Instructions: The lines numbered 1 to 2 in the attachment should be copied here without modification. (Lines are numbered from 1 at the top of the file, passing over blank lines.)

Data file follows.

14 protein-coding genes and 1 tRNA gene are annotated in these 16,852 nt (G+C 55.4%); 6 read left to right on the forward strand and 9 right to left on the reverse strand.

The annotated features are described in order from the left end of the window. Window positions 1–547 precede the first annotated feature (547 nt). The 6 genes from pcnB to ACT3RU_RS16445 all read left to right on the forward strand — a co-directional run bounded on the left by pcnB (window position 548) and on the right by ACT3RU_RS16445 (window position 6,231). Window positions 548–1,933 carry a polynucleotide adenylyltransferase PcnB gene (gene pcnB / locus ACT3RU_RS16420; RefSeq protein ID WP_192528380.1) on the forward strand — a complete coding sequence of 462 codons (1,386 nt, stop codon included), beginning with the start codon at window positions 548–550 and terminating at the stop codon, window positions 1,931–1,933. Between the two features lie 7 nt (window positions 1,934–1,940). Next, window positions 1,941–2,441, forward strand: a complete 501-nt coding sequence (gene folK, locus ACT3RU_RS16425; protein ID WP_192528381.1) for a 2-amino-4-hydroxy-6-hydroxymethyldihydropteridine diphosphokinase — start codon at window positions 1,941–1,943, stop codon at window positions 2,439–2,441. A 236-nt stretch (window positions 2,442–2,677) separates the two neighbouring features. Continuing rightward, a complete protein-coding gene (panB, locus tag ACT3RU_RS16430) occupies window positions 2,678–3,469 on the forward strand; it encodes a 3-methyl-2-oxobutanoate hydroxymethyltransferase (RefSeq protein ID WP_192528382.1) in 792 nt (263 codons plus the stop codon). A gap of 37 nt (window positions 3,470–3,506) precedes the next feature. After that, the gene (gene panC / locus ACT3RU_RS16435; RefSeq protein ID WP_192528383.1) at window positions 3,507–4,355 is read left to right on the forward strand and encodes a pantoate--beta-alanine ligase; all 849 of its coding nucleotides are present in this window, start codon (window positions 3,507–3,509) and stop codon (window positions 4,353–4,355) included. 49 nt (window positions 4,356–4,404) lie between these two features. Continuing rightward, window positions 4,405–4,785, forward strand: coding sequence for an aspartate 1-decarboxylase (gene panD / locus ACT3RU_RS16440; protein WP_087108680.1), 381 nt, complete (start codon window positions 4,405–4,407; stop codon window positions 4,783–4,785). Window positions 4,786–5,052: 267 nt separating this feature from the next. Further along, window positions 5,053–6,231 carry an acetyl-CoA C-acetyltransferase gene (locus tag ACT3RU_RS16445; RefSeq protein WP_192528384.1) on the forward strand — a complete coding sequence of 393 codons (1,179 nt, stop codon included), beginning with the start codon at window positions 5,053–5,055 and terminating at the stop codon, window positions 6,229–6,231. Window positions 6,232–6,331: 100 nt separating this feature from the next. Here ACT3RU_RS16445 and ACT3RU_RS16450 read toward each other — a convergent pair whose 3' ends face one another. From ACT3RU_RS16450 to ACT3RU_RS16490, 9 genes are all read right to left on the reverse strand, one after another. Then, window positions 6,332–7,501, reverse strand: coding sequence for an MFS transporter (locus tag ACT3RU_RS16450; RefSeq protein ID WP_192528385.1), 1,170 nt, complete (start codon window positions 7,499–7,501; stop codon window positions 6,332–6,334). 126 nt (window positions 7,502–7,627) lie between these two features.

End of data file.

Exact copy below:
14 protein-coding genes and 1 tRNA gene are annotated in these 16,852 nt (G+C 55.4%); 6 read left to right on the forward strand and 9 right to left on the reverse strand.

The annotated features are described in order from the left end of the window. Window positions 1–547 precede the first annotated feature (547 nt). The 6 genes from pcnB to ACT3RU_RS16445 all read left to right on the forward strand — a co-directional run bounded on the left by pcnB (window position 548) and on the right by ACT3RU_RS16445 (window position 6,231). Window positions 548–1,933 carry a polynucleotide adenylyltransferase PcnB gene (gene pcnB / locus ACT3RU_RS16420; RefSeq protein ID WP_192528380.1) on the forward strand — a complete coding sequence of 462 codons (1,386 nt, stop codon included), beginning with the start codon at window positions 548–550 and terminating at the stop codon, window positions 1,931–1,933. Between the two features lie 7 nt (window positions 1,934–1,940). Next, window positions 1,941–2,441, forward strand: a complete 501-nt coding sequence (gene folK, locus ACT3RU_RS16425; protein ID WP_192528381.1) for a 2-amino-4-hydroxy-6-hydroxymethyldihydropteridine diphosphokinase — start codon at window positions 1,941–1,943, stop codon at window positions 2,439–2,441. A 236-nt stretch (window positions 2,442–2,677) separates the two neighbouring features. Continuing rightward, a complete protein-coding gene (panB, locus tag ACT3RU_RS16430) occupies window positions 2,678–3,469 on the forward strand; it encodes a 3-methyl-2-oxobutanoate hydroxymethyltransferase (RefSeq protein ID WP_192528382.1) in 792 nt (263 codons plus the stop codon). A gap of 37 nt (window positions 3,470–3,506) precedes the next feature. After that, the gene (gene panC / locus ACT3RU_RS16435; RefSeq protein ID WP_192528383.1) at window positions 3,507–4,355 is read left to right on the forward strand and encodes a pantoate--beta-alanine ligase; all 849 of its coding nucleotides are present in this window, start codon (window positions 3,507–3,509) and stop codon (window positions 4,353–4,355) included. 49 nt (window positions 4,356–4,404) lie between these two features. Continuing rightward, window positions 4,405–4,785, forward strand: coding sequence for an aspartate 1-decarboxylase (gene panD / locus ACT3RU_RS16440; protein WP_087108680.1), 381 nt, complete (start codon window positions 4,405–4,407; stop codon window positions 4,783–4,785). Window positions 4,786–5,052: 267 nt separating this feature from the next. Further along, window positions 5,053–6,231 carry an acetyl-CoA C-acetyltransferase gene (locus tag ACT3RU_RS16445; RefSeq protein WP_192528384.1) on the forward strand — a complete coding sequence of 393 codons (1,179 nt, stop codon included), beginning with the start codon at window positions 5,053–5,055 and terminating at the stop codon, window positions 6,229–6,231. Window positions 6,232–6,331: 100 nt separating this feature from the next. Here ACT3RU_RS16445 and ACT3RU_RS16450 read toward each other — a convergent pair whose 3' ends face one another. From ACT3RU_RS16450 to ACT3RU_RS16490, 9 genes are all read right to left on the reverse strand, one after another. Then, window positions 6,332–7,501, reverse strand: coding sequence for an MFS transporter (locus tag ACT3RU_RS16450; RefSeq protein ID WP_192528385.1), 1,170 nt, complete (start codon window positions 7,499–7,501; stop codon window positions 6,332–6,334). 126 nt (window positions 7,502–7,627) lie between these two features.